One promising approach is to use text-mining.  This could contribute in a few different ways.  First, one could efficiently identify all the terms in the text that are not currently represented in ontologies and add them en masse, so that data curation does not have to stop and resume whenever such terms are encountered. Second, one could present a human curator with suggestions for what terms to use and what relations those terms have to one another, speeding the process of composing an annotation.

CharaParser, developed by Hong Cui at the University of Arizona, is an expert-based system that decomposes character descriptions into recognizable grammatical components, and it is now being used in several different biodiversity informatics projects. Baseline evaluation results from BioCreative III showed that a naive workflow combining CharaParser and Phenex, the software curators use to compose ontological annotations and relate them to character states, was capable of identifying candidate entity and quality phrases (it outperformed biocurators by 20% in recall on average) but had difficulty translating those into ontological annotations.  This first iteration workflow also was not yet reducing curation time.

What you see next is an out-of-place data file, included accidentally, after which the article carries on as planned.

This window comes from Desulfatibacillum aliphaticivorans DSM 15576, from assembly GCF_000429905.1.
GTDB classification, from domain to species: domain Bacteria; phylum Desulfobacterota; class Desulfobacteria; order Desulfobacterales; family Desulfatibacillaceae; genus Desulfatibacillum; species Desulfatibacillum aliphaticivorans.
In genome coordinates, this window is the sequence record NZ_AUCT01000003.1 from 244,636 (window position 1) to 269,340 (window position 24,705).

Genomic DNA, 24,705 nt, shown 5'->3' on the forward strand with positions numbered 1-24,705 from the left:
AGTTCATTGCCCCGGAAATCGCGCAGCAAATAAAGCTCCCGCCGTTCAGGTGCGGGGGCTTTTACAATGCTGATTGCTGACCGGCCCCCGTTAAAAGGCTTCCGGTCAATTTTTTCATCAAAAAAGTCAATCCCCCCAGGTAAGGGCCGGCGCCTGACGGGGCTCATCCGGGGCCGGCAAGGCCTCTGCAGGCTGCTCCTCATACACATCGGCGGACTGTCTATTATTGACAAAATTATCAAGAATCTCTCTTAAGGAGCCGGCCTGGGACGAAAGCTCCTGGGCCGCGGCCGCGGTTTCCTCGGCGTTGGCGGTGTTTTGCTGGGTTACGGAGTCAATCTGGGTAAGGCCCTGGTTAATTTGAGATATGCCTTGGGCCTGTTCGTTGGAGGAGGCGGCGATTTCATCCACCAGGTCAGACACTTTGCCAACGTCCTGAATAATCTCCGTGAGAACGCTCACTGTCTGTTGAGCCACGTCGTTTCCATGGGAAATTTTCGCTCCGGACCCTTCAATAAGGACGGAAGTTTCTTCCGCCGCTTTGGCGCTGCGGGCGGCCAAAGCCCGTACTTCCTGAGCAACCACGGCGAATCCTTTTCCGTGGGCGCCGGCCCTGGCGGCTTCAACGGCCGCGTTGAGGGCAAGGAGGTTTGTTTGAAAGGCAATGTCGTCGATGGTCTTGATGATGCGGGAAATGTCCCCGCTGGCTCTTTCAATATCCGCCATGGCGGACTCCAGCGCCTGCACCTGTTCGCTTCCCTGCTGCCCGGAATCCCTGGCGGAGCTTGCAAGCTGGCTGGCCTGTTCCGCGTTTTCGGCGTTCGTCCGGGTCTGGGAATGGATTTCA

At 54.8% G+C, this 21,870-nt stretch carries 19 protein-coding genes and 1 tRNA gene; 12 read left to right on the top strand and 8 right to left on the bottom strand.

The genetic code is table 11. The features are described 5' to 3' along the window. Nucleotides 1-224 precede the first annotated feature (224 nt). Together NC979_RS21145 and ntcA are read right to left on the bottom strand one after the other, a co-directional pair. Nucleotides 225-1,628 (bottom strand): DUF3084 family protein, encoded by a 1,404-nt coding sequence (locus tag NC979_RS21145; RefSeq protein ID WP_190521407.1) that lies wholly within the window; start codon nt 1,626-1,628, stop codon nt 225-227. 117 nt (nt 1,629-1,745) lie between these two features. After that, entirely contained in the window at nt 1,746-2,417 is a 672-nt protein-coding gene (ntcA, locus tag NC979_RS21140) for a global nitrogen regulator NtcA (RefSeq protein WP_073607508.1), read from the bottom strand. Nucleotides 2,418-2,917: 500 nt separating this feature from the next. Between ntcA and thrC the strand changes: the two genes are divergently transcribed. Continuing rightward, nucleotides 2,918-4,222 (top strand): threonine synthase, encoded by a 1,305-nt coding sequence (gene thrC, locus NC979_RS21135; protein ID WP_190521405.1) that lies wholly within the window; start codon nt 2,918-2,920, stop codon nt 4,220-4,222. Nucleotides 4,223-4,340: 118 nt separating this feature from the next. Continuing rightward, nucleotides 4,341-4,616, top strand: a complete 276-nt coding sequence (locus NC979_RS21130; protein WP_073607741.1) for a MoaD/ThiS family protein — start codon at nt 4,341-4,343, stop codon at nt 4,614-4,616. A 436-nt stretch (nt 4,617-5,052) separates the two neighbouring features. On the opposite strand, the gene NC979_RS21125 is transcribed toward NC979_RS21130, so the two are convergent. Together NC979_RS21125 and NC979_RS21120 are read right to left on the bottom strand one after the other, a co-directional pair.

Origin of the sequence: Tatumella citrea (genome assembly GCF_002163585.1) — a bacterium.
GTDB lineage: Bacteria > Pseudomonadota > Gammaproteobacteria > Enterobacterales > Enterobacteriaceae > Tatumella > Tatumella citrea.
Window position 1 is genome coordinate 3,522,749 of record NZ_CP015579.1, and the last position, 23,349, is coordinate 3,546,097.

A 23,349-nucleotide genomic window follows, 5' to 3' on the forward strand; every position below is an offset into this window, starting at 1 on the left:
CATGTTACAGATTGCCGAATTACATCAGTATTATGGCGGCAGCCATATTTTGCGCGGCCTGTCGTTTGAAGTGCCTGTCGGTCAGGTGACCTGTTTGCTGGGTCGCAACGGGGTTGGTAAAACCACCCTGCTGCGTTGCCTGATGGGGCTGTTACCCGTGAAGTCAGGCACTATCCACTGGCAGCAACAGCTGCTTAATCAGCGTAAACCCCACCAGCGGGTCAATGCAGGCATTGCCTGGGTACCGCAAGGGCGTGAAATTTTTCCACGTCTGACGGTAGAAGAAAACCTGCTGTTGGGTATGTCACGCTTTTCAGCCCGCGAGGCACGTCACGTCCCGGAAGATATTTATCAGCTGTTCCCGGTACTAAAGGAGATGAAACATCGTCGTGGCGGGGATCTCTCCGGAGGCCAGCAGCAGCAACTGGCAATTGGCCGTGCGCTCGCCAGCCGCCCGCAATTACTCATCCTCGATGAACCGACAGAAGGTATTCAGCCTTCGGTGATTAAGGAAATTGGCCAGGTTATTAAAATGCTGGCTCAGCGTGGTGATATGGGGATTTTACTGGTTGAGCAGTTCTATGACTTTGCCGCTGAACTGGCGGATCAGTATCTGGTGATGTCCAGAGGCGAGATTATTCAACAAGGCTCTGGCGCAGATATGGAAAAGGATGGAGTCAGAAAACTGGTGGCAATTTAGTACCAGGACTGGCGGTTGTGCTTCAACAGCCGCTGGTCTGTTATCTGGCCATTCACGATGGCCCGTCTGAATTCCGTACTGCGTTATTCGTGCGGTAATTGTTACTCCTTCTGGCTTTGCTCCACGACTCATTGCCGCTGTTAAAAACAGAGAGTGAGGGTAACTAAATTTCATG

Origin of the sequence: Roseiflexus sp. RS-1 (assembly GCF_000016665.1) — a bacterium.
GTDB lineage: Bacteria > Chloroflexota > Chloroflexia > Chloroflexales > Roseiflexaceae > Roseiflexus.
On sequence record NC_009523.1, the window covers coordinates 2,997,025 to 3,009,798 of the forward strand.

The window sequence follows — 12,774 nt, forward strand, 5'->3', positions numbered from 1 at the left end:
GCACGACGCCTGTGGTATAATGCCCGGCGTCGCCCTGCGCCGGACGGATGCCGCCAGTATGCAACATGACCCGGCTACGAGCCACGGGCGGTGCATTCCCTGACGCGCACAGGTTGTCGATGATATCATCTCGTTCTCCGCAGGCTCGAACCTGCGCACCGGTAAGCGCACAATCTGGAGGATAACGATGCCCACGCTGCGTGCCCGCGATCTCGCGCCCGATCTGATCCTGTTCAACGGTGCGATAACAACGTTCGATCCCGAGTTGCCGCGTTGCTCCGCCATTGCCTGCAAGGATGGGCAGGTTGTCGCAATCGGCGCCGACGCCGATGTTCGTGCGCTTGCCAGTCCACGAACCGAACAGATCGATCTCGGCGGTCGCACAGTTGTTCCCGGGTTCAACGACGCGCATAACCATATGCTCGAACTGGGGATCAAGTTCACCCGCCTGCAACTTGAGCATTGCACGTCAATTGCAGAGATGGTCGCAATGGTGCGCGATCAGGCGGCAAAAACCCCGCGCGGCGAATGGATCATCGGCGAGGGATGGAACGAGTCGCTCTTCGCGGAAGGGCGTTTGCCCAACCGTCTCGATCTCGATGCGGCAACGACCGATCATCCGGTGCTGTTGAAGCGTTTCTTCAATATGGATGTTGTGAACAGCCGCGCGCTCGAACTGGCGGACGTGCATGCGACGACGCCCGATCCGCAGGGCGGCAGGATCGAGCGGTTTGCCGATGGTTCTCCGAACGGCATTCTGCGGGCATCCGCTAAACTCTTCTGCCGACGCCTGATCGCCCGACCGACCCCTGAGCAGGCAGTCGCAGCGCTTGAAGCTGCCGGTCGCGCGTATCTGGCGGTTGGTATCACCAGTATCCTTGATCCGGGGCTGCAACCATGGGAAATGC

In March, a small contingent from NESCent (Jim Balhoff, Hilmar Lapp and Todd Vision) visited Hong Cui’s group in Tucson. We talked through improvements to CharaParser and the curation workflow, brainstormed plans for a more thorough set of evaluation tests, began refactoring of the code so that it can be more easily shared across projects, and gained a better understanding of what features make a character difficult to curate for humans vs. text-mining.  We made substantial progress on all fronts, and are looking forward to seeing how much improvement in the accuracy and efficiency of curation will be achieved in the next round of testing.

We are also pleased to report that the CharaParser codebase will now be available from GitHub under an open source (MIT) license.


Filed under: Data Curation, NLP, Ontology, Phenex, Software

Phenoscape goes mobile

 Knowledge Base, Software  Comments Off on Phenoscape goes mobile
Jul 092012
 

Previous layout of the KB faceted browsing page on the iPhone. Text is tiny and must be zoomed and panned.